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Haiti Earthquake Prompts Global Response

International aid organizations and governments around the world are mobilizing massive relief efforts to help victims of Haiti's earthquake.

The World Bank and the International Monetary Fund say they will provide $100 million each in emergency funding.

United Nations Secretary-General Ban Ki-moon says the U.N. will immediately release $10 million in assistance, while the European Union has announced $4.3 million in aid to the impoverished country.

France has sent rescue teams and emergency supplies. French President Nicolas Sarkozy said he will travel to the former French colony in the coming weeks to meet President Rene Preval.

Britain has pledged $10 million in aid, while a British rescue team has arrived in the country to help search for survivors.

Brazil ordered the delivery of $10 million in assistance, as well as 14 tons of food supplies to the country. Brazilian soldiers make up the bulk of U.N. forces in Haiti. Venezuela, Mexico and Cuba are also offering help.

China's state news agency (Xinhua) says a Chinese emergency rescue team arrived in the Haitian capital, Port-au-Prince, Thursday along with 10 tons of food, equipment and medical supplies. Japan has pledged up to $5 million in aid.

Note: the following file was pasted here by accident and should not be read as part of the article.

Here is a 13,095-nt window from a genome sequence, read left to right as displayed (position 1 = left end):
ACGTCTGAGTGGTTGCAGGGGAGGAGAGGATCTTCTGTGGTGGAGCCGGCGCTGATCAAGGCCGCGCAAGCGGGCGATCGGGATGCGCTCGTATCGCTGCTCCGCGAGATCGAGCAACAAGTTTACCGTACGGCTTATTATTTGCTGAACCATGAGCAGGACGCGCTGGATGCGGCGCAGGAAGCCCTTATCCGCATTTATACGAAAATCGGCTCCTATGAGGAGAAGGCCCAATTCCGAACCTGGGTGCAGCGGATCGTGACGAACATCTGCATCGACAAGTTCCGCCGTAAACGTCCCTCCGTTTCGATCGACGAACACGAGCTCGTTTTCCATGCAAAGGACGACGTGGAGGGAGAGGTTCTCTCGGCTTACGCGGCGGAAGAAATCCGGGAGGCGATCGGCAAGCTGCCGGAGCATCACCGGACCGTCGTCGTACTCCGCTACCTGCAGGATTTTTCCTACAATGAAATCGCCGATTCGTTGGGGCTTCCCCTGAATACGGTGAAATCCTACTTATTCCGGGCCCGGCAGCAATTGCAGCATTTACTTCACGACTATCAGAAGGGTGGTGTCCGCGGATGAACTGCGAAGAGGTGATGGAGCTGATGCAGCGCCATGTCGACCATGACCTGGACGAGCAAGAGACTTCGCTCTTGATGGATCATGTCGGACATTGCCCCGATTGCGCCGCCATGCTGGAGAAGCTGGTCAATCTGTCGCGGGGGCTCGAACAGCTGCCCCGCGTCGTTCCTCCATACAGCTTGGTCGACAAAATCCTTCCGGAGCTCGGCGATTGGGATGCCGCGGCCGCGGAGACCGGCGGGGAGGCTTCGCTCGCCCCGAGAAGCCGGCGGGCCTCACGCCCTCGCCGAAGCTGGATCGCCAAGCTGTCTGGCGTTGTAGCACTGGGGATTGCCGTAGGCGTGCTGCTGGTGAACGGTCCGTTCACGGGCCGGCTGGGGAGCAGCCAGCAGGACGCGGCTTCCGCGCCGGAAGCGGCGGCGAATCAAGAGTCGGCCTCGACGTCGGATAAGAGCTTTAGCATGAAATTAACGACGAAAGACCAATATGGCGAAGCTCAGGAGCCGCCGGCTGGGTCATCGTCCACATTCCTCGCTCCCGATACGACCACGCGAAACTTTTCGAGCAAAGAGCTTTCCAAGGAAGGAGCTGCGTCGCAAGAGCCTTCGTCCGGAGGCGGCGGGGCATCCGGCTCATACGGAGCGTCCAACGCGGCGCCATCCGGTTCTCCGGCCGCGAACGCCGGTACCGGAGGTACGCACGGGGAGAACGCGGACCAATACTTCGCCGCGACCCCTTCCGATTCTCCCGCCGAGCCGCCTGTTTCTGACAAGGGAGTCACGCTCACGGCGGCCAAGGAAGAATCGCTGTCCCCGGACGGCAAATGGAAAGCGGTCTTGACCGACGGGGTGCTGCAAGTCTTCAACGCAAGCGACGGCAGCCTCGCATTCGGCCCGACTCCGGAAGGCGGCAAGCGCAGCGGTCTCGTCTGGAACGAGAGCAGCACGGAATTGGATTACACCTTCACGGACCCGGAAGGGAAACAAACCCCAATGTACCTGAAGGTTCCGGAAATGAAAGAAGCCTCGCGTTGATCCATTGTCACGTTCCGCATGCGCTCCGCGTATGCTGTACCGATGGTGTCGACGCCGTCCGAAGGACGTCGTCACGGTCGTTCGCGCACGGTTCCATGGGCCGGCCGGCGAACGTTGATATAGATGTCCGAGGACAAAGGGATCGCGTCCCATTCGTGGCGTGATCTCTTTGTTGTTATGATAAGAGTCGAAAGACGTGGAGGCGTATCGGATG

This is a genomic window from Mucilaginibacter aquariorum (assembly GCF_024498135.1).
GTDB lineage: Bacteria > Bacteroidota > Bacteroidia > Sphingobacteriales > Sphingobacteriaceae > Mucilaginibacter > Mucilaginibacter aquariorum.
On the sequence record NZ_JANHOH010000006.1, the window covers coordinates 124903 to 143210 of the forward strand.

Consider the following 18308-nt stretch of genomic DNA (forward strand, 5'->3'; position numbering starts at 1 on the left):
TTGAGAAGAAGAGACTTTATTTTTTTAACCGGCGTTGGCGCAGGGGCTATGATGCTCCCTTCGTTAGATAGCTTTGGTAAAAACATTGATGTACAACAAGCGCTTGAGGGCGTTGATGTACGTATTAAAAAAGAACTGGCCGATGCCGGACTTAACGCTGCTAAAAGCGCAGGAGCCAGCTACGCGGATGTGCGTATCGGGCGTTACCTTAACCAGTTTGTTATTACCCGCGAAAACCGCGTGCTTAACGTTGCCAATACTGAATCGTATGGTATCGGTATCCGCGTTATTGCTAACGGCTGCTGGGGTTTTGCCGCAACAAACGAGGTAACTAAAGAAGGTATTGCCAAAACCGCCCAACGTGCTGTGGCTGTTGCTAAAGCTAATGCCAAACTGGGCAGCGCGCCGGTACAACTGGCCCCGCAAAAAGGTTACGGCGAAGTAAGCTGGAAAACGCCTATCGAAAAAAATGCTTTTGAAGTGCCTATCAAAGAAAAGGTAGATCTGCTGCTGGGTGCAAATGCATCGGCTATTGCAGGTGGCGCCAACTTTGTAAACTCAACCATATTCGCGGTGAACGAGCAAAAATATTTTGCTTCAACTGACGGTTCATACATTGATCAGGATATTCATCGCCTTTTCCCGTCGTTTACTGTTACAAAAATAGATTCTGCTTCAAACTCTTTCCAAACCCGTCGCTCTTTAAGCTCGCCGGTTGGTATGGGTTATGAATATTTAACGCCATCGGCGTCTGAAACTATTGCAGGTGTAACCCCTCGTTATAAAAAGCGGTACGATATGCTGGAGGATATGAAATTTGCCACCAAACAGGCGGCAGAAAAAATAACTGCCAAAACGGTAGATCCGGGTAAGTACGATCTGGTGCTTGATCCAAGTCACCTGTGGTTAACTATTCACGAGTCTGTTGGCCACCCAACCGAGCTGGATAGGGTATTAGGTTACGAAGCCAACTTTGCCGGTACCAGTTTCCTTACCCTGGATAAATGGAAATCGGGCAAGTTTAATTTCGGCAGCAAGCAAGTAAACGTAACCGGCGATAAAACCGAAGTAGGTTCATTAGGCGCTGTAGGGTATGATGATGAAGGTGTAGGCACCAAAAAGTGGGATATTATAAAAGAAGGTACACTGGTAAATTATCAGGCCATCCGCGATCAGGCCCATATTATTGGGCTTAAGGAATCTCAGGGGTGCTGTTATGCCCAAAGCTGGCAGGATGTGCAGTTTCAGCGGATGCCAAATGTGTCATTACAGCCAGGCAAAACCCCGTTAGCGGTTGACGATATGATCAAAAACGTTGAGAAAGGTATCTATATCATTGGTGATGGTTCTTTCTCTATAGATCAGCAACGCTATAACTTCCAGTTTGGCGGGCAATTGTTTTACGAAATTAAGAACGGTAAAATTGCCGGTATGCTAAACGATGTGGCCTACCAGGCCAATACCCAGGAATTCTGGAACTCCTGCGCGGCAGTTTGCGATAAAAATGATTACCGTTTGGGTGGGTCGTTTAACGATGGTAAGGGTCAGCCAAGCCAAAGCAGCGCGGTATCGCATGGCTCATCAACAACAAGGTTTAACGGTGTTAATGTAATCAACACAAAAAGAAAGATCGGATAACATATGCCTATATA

Israel plans to send 220 rescue workers and to open a field hospital.

The Inter-American Development Bank and the International Red Cross have each approved $200,000 in funds for food, water, medicine and temporary shelter. The U.N. World Food Program says it is airlifting food from its emergency hub in El Salvador to provide more than a half-million meals.

Doctors Without Borders has set up tent clinics in place of their own damaged facilities and have been treating hundreds of quake victims, mainly for trauma injuries and fractures.

Several major corporations are donating their money and services as well. U.S. search engine Google said it would donate $1 million to provide relief, and U.S. airlines and carrier services volunteered flights to deliver supplies directly to the country.

Former Haitian President Jean Bertrand Aristide, who lives in exile in South Africa, says he stands with the people of Haiti. He says the tragedy is one that defies expression and compels all people to the highest level of human compassion and solidarity.

Some information for this report was provided by AP, AFP and Reuters.